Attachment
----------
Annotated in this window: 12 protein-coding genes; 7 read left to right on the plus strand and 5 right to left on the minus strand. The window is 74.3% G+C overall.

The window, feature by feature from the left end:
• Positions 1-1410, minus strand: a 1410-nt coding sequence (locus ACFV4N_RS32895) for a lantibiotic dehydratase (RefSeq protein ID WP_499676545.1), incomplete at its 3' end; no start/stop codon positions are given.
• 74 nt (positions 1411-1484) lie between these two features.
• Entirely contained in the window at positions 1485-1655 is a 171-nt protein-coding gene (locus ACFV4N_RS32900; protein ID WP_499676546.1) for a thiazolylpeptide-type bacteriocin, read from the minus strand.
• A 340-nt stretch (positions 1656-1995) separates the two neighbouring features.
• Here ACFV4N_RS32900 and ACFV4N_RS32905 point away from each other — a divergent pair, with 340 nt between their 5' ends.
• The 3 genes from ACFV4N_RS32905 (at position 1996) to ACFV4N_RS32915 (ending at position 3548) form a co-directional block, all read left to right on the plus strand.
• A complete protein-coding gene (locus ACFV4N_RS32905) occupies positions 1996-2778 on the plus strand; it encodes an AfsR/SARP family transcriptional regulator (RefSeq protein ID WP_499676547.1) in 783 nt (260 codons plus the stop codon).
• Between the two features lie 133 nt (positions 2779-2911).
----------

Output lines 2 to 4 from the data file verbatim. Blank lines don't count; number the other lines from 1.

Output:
The window, feature by feature from the left end:
• Positions 1-1410, minus strand: a 1410-nt coding sequence (locus ACFV4N_RS32895) for a lantibiotic dehydratase (RefSeq protein ID WP_499676545.1), incomplete at its 3' end; no start/stop codon positions are given.
• 74 nt (positions 1411-1484) lie between these two features.